In the following Manufacturing Directions and Examples the percentages are by weight unless otherwise indicated.

MANUFACTURING DIRECTIONS

A. To a solution of 15 ml of glacial acetic acid, 3.8 ml of water and 2.9 g of urea are added 10.4 g of N,N-dimethylaniline and 10g of N-ethylcarbazole aldehyde. The reaction mixture is heated to 60°-70° C. and kept for 5 hours at this temperature. After cooling, the product is precipitated by the addition of 20 ml of methanol. Recrystallisation from acetone/methanol yields 7.1 g of a compound of the formula ##STR13## as colourless crystals with a melting point of 160°-161° C. On silton clay this colour former slowly develops an intense lightfast blue colour with λ max. at 610 nm and 515 nm.

B. The procedure of A. is repeated, substituting 11.6 g of N,N-dimethyl-m-toluidine for N,N-dimethylaniline, affording 15.2 g of a compound of the formula ##STR14## as colourless crystals which melt at 268°-271° C. On silton clay this colour former slowly develops an intense lightfast blue colour with λ max. at 610 nm.

C. 6.7 g of N-ethylcarbazole aldehyde and 12.2 g of N-phenyl-N-methyl-aminobenzene are dissolved in 20 ml of isopropanol and the solution is warmed to 30° C. To this solution are added dropwise 5.9 g of 98% sulphuric acid in such a manner that the temperature does not exceed 35° C. Then 2.7 g of urea are added, the solution is heated to 75° C. and stirred for 4 hours at this temperature. After cooling, the acid reaction solution is poured into ice-water and neutralised with 10% sodium hydroxide solution. The precipitate which forms is collected by filtration and recrystallised from acetone/methanol, affording 7.9 g of a colourless compound of the formula ##STR15## which melts at 69°-72° C. On silton clay this colour former develops an intense lightfast blue colour with λ max. at 620 nm.

D. 11.2 g of N-ethylcarbazole aldehyde and 15.9 g of 1-ethyl-2-methylindole are dissolved in 10 ml of acetic anhydride. The solution is then heated to 110° C. and kept for 4 hours at this temperature. The solution is then cooled and the product is precipitated by adding 50 ml of ethanol. The precipitate is collected by filtration and recrystallised from acetone/methanol, affording 21.3 g of a compound of the formula ##STR16## as colourless crystals which melt at 151°-154° C. On silton clay this colour former slowly develops an intense lightfast red colour with λ max. at 540 nm.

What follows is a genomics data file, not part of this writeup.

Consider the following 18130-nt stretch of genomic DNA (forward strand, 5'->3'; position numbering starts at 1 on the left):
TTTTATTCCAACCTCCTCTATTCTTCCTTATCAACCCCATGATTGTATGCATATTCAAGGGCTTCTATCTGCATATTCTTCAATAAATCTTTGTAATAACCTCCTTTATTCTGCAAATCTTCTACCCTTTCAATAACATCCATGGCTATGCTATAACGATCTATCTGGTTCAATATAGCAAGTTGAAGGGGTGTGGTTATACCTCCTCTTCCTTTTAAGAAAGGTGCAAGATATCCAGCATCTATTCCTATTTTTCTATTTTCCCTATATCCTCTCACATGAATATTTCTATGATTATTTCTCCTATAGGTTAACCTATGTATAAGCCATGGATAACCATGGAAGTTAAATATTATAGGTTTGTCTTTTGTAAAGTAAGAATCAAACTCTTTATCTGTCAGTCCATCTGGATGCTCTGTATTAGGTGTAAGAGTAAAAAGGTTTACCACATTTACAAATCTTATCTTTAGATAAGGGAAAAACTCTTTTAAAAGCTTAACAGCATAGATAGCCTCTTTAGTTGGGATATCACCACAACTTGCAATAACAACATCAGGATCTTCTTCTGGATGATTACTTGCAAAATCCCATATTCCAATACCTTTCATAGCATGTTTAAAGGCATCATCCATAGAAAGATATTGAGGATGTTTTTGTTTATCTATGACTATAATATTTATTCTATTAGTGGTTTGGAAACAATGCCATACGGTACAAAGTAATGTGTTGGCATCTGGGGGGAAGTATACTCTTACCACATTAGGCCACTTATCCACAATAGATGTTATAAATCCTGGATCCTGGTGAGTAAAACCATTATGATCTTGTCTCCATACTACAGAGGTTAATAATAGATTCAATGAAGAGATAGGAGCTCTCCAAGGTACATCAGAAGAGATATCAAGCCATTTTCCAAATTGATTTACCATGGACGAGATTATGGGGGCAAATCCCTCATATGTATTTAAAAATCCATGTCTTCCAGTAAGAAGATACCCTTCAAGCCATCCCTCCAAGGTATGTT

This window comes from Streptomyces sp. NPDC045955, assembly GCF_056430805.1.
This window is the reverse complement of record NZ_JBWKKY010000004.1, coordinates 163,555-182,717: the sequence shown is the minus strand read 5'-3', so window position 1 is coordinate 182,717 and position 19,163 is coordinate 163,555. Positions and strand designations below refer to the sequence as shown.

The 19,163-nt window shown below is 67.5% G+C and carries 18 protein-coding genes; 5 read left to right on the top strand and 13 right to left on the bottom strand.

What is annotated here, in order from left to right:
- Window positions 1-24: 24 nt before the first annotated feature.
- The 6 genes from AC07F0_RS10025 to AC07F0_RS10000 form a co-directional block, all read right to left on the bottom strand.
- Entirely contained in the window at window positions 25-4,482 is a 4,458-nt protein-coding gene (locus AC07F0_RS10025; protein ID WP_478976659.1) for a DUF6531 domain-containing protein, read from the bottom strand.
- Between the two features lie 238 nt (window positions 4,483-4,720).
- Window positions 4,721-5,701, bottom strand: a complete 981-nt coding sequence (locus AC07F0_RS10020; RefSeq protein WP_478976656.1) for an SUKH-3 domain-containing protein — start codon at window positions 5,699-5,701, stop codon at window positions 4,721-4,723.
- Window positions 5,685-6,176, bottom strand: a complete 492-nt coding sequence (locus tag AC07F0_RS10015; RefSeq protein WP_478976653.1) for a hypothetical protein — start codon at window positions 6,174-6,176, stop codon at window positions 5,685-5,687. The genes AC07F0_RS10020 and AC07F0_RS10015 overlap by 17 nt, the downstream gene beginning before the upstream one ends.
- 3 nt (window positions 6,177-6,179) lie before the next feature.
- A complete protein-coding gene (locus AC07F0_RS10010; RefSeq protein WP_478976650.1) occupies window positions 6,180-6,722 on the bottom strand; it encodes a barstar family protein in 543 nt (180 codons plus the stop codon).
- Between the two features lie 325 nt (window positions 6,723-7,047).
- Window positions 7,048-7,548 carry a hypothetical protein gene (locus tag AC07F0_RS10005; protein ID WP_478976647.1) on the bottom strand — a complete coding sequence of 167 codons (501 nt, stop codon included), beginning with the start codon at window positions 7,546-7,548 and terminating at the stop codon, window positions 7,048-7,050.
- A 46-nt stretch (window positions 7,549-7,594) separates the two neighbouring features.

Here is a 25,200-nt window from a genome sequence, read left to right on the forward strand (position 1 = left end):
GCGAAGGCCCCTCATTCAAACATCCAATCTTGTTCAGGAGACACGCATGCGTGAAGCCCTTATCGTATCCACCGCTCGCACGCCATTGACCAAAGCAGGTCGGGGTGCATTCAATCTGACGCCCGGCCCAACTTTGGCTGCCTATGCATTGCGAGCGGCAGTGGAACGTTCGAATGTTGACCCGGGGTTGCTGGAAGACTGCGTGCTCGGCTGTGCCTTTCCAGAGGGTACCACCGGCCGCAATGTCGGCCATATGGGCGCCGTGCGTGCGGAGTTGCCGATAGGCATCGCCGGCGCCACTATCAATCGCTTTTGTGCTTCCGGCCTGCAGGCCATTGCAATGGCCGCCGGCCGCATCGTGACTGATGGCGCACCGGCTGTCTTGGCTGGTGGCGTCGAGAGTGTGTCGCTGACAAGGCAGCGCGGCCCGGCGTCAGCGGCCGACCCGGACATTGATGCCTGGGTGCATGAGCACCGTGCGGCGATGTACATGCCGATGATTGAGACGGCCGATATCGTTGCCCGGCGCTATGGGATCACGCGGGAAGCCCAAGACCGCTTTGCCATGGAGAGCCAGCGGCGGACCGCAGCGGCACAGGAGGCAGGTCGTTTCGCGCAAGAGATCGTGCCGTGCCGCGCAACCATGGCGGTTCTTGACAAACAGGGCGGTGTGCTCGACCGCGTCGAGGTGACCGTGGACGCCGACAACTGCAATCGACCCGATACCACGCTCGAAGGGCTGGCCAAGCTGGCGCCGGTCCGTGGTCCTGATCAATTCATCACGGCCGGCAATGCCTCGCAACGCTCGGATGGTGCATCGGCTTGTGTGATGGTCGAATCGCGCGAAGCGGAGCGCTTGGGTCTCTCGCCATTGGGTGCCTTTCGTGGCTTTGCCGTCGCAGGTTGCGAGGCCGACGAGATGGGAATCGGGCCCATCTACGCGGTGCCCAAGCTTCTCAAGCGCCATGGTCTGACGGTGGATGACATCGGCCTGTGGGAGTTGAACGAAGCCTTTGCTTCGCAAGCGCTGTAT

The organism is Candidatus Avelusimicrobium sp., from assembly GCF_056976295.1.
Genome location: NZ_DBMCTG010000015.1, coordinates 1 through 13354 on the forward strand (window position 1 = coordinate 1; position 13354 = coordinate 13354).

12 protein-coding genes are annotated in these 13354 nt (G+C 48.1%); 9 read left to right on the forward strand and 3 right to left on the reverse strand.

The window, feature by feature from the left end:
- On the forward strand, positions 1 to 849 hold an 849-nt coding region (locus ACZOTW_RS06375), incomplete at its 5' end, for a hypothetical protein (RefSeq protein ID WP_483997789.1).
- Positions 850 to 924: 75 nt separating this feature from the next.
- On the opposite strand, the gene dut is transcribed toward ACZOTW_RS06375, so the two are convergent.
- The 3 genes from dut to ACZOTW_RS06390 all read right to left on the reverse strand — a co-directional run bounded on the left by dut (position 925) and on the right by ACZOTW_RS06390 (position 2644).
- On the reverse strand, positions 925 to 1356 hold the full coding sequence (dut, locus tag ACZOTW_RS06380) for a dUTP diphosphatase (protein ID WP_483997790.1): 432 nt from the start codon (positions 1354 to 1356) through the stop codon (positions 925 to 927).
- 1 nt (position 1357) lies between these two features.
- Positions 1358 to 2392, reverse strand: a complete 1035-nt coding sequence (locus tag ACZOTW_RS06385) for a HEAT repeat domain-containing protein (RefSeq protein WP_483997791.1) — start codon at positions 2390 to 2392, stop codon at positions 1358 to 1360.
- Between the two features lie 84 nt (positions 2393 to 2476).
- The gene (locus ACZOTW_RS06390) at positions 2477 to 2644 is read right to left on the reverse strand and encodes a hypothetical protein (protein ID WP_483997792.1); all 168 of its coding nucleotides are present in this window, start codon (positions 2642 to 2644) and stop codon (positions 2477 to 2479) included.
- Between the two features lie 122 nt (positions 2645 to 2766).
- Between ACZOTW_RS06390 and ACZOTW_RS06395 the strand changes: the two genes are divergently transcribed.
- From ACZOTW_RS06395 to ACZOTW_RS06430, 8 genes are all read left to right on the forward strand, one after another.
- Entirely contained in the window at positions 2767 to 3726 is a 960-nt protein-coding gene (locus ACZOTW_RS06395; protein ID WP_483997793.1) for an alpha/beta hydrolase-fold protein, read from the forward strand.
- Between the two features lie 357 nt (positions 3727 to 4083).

E. 4.4 g of N-ethylcarbazole aldehyde, 8.5 g of p-methoxy-N-methyl-diphenylamine and 0.7 g of urea are dissolved in 25 ml of sulpholane. To this solution are added dropwise 3.9 g of 98% sulphuric acid in such a manner that the temperature does not exceed 30° C. The reaction mixture is thereafter stirred for 5 hours at 40° C. and the resultant solution is poured into 150 ml of methanol and neutralised with 30% ammonia solution. The precipitate is collected by filtration and washed with methanol. The crude product is dissolved in methanol and freed from salt by filtration. The product is precipitated by pouring the filtrate into methanol, affording 10.4 g of a colourless compound of the formula ##STR17## which melts at 87°-89° C. On silton clay this colour former slowly develops an intense lightfast blue colour with λ max. at 625 nm.